Observing medical students: how will they learn if we don’t watch them with patients?
I went off to medical school thirty-seven years ago. For the era, I went to what folks regarded as a very progressive place. It had a curriculum that was quite revolutionary for the time. Among other things, we started having interactions with actual patients during our first year, rather than the third year, as was traditional then. These days many, probably most, medical schools get their students seeing real patients sooner. That’s good. But do these students get any sort of planned, structured assessments with how they’re doing with those real patients? Does anybody watch them, encourage what they’re doing right and correct what they’re doing wrong?
A recent editorial in the journal Pediatrics, the official journal of the American Academy of Pediatrics, has an enlightening title: “Oh, what you can see: the role of observation in medical student education.” It turns out that students often don’t get what they need to learn how to do things right. (The full article at the link is behind a pay wall — if anybody wants the full editorial, let me know.)
It turns out that during their pediatric rotation only 57% of students have a faculty member observe them throughout the entire process of meeting a child and family, taking a medical history, and doing a physical examination. In my day I think it was worse than that: I can’t even recall having a teacher watch me go through the entire process; generally, the students would watch the teacher, then go off and try things on their own. Of course we weren’t allowed to do anything involving needles and such without training and supervision (at least at first), but thinking back it is surprising that we were mostly left to ourselves.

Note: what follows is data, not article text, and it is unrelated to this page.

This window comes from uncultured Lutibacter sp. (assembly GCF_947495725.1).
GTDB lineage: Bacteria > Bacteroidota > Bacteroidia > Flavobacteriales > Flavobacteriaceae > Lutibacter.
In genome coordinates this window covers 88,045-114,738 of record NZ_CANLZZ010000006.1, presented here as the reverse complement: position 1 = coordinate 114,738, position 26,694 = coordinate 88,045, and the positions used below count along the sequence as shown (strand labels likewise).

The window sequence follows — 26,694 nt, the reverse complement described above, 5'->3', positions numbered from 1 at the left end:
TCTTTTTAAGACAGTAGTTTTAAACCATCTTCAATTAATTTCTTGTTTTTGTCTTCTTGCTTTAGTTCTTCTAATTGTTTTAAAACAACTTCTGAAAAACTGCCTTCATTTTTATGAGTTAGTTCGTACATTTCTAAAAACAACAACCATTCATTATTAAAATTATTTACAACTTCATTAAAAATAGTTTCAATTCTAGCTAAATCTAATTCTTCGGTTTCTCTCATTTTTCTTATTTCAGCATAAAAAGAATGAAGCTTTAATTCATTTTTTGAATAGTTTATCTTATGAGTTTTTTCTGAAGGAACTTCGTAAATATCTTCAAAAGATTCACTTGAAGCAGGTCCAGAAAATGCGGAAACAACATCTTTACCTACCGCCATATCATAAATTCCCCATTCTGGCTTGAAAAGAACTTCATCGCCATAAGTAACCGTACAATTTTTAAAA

The rationale for direct observation is straightforward and obvious. In the words of the authors:
“The aim of direct clinical observation is clear — to help preceptors gather accurate information about students’ actual performance in real-life clinical settings rather than inferring performance. Preceptors can then provide effective, timely, and specific feedback on observed skills that can be incorporated into subsequent clinical encounters. With better supervision of learners, both student skills and clinical care improve.”
It seems obvious. Our colleagues in internal medicine are doing even worse they we are in pediatrics, though: the survey found that only 22% of students had an in-depth patient encounter observed by one of their teachers. Teachers of surgery, too, evaluated students “primarily on the basis of their own interactions with students rather than on observed clinical interactions with patients.”
The authors’ conclusion is self-evident, but at times somebody needs to point out the obvious:
“Focused, direct observation of medical students in clinical settings provides valuable information about learners’ skills in history-taking, communication, physical examination, and providing information to children and parents. Observing students’ encounters with patients improves teaching, evaluation, preceptor satisfaction, student satisfaction, and, ultimately, patient care. For the great clinical teacher, direct observation is worth the effort.”